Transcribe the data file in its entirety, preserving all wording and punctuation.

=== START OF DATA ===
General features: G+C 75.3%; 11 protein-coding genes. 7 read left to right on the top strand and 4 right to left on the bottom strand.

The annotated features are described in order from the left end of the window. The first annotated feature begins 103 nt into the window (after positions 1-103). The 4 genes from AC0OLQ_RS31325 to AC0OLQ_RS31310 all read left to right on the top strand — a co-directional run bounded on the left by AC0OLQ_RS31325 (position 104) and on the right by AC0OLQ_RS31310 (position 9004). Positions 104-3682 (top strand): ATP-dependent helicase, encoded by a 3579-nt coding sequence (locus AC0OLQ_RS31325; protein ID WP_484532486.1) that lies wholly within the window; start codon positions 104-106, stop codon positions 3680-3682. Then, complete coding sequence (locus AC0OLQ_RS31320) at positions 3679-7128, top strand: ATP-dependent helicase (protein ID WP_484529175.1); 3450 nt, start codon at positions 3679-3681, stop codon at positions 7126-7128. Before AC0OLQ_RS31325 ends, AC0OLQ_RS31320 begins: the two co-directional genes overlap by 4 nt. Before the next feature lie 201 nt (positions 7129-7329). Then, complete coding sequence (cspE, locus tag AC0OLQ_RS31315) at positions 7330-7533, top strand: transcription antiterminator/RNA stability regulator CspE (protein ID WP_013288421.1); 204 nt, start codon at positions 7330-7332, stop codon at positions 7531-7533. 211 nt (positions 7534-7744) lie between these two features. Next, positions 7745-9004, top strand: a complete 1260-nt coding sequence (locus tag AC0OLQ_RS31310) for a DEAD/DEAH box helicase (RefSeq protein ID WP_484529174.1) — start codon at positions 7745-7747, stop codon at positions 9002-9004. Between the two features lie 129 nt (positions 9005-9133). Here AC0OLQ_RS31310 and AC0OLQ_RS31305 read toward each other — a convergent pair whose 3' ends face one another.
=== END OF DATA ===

General features: G+C 75.3%; 11 protein-coding genes. 7 read left to right on the top strand and 4 right to left on the bottom strand.

The annotated features are described in order from the left end of the window. The first annotated feature begins 103 nt into the window (after positions 1-103). The 4 genes from AC0OLQ_RS31325 to AC0OLQ_RS31310 all read left to right on the top strand — a co-directional run bounded on the left by AC0OLQ_RS31325 (position 104) and on the right by AC0OLQ_RS31310 (position 9004). Positions 104-3682 (top strand): ATP-dependent helicase, encoded by a 3579-nt coding sequence (locus AC0OLQ_RS31325; protein ID WP_484532486.1) that lies wholly within the window; start codon positions 104-106, stop codon positions 3680-3682. Then, complete coding sequence (locus AC0OLQ_RS31320) at positions 3679-7128, top strand: ATP-dependent helicase (protein ID WP_484529175.1); 3450 nt, start codon at positions 3679-3681, stop codon at positions 7126-7128. Before AC0OLQ_RS31325 ends, AC0OLQ_RS31320 begins: the two co-directional genes overlap by 4 nt. Before the next feature lie 201 nt (positions 7129-7329). Then, complete coding sequence (cspE, locus tag AC0OLQ_RS31315) at positions 7330-7533, top strand: transcription antiterminator/RNA stability regulator CspE (protein ID WP_013288421.1); 204 nt, start codon at positions 7330-7332, stop codon at positions 7531-7533. 211 nt (positions 7534-7744) lie between these two features. Next, positions 7745-9004, top strand: a complete 1260-nt coding sequence (locus tag AC0OLQ_RS31310) for a DEAD/DEAH box helicase (RefSeq protein ID WP_484529174.1) — start codon at positions 7745-7747, stop codon at positions 9002-9004. Between the two features lie 129 nt (positions 9005-9133). Here AC0OLQ_RS31310 and AC0OLQ_RS31305 read toward each other — a convergent pair whose 3' ends face one another.